The median price of an existing single-family home rose from a year earlier in 154 of the 178 areas measured, the group said in a report Thursday. In the second quarter, 93 percent of metropolitan areas had price increases.
Price growth in much of the country is being fueled by a combination of rising employment, low borrowing costs and a tight supply of properties on the market. Sales of existing homes rebounded in September to the second-highest level since February 2007, the Realtors group reported last month.
“The demand for buying picked up speed in many metro areas during the summer as more households entered the market, encouraged by favorable mortgage rates and improving local economies,” Lawrence Yun, the group’s chief economist, said in a statement. “While price growth still teetered near or above unhealthy levels in some markets, the good news is that there was some moderation despite the stronger pace of sales.”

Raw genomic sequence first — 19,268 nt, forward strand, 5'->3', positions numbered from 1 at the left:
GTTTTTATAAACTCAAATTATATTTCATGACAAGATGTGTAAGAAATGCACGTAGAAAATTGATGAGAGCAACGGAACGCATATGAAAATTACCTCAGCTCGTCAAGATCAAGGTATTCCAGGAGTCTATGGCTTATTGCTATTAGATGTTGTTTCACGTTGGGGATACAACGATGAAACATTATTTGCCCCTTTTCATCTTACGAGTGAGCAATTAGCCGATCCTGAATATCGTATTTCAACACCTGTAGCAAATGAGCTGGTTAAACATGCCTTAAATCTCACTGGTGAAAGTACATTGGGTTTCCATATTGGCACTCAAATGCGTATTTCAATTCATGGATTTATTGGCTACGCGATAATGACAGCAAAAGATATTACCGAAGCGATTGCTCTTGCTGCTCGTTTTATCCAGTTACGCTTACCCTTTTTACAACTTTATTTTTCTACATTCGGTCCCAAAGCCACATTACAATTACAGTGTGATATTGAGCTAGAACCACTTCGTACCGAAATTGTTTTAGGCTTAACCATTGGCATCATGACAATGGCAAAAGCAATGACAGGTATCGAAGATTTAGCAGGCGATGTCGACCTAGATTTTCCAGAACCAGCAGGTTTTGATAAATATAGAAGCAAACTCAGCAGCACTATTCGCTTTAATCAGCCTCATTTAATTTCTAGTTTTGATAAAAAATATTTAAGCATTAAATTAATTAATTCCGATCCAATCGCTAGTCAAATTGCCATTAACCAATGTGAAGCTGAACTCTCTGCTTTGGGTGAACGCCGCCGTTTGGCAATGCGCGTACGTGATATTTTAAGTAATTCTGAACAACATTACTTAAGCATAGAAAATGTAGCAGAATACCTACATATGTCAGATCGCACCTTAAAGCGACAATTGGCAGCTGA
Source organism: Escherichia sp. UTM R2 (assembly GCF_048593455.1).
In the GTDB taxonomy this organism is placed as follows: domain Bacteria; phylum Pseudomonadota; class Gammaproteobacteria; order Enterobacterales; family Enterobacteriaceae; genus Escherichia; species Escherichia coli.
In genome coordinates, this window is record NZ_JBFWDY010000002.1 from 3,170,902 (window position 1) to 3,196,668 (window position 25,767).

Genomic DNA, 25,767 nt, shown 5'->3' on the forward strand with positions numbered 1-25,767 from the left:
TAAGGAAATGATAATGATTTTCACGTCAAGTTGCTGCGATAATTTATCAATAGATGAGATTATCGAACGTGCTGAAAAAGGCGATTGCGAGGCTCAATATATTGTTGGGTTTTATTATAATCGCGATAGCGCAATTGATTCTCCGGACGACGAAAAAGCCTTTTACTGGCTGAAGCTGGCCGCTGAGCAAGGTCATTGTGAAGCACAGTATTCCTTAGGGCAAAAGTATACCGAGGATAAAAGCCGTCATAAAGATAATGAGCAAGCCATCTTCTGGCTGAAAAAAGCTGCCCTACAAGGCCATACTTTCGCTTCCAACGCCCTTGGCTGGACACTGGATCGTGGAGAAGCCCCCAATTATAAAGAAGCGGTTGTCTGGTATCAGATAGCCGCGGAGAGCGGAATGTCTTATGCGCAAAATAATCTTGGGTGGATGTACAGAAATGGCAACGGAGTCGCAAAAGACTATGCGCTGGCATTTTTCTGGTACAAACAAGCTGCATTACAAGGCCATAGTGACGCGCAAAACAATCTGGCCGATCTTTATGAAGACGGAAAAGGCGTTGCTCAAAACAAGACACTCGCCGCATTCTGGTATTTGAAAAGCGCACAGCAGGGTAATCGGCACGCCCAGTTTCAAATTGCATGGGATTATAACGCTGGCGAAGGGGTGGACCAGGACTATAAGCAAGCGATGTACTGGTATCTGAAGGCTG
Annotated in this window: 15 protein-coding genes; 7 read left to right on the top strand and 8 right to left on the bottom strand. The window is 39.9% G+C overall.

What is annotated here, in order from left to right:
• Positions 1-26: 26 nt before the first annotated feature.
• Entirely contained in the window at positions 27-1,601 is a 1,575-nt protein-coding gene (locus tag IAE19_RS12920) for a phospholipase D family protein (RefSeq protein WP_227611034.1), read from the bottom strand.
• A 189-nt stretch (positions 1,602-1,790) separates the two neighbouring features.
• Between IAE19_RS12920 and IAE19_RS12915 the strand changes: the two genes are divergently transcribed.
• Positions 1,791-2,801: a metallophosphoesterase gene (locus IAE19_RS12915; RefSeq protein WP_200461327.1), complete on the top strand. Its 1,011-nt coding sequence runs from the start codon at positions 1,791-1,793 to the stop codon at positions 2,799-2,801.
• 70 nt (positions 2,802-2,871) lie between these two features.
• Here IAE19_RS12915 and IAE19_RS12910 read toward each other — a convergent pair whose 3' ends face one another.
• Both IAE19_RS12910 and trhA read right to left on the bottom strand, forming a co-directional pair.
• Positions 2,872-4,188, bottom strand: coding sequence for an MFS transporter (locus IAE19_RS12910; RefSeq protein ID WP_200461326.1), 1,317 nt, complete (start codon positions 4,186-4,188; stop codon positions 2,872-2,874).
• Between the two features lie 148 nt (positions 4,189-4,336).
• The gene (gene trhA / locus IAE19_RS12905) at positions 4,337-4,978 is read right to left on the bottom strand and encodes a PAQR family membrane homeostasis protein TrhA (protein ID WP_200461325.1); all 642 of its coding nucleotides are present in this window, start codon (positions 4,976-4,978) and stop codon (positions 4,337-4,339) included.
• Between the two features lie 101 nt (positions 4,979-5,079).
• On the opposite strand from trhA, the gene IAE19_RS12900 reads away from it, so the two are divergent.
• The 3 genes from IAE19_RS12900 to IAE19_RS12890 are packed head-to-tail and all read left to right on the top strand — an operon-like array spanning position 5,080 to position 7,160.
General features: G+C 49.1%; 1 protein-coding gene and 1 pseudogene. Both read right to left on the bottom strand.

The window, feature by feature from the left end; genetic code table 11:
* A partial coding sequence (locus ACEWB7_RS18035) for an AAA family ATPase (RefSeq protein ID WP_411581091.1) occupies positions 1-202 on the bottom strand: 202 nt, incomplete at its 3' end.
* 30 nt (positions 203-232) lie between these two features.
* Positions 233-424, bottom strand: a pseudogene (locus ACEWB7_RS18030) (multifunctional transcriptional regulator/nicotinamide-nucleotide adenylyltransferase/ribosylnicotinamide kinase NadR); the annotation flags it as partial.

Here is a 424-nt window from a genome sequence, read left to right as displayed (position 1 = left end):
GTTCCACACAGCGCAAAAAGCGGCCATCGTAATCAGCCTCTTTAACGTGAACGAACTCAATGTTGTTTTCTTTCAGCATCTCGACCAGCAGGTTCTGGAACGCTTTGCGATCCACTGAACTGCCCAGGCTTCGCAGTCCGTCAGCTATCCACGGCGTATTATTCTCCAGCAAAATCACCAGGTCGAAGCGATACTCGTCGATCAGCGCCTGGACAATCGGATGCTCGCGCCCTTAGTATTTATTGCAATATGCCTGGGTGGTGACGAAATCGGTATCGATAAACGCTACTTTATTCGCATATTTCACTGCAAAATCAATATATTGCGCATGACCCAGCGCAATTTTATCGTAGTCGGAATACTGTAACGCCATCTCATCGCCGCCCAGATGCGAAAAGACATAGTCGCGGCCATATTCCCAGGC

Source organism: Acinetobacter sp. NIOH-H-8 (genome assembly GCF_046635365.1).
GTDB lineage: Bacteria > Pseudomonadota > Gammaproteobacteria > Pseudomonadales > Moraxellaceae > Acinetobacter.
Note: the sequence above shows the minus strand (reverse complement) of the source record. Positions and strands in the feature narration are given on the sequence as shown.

In the third quarter, 21 regions had price increases of 10 percent or more, down from 34 areas in the second quarter, the Realtors said. Prices declined in 24 areas.
The biggest increases were in four Florida metros: the Tampa, St. Petersburg and Clearwater region; Punta Gorda; the Naples and Marco Island area; and Cape Coral and Fort Myers. Prices in the Tampa area jumped 20.7 percent from a year earlier, the largest increase in the U.S.
Cumberland, Maryland, had the biggest drop, at 11.6 percent. Prices fell 9.9 percent in Decatur, Alabama, 8.5 percent in Springfield, Illinois, and 7.7 percent in the Bridgeport, Stamford and Norwalk, Connecticut area.
The national median single-family home price was $229,000 in the third quarter, up 5.5 percent from a year earlier, the Realtors group said. In the second quarter, the median price was up 8.2 percent from a year earlier.
©2015 Bloomberg News
Home prices climbed in 87 percent of U.S. metropolitan areas in the third quarter, with gains nationwide slowing to a healthier pace, the National Association of Realtors said.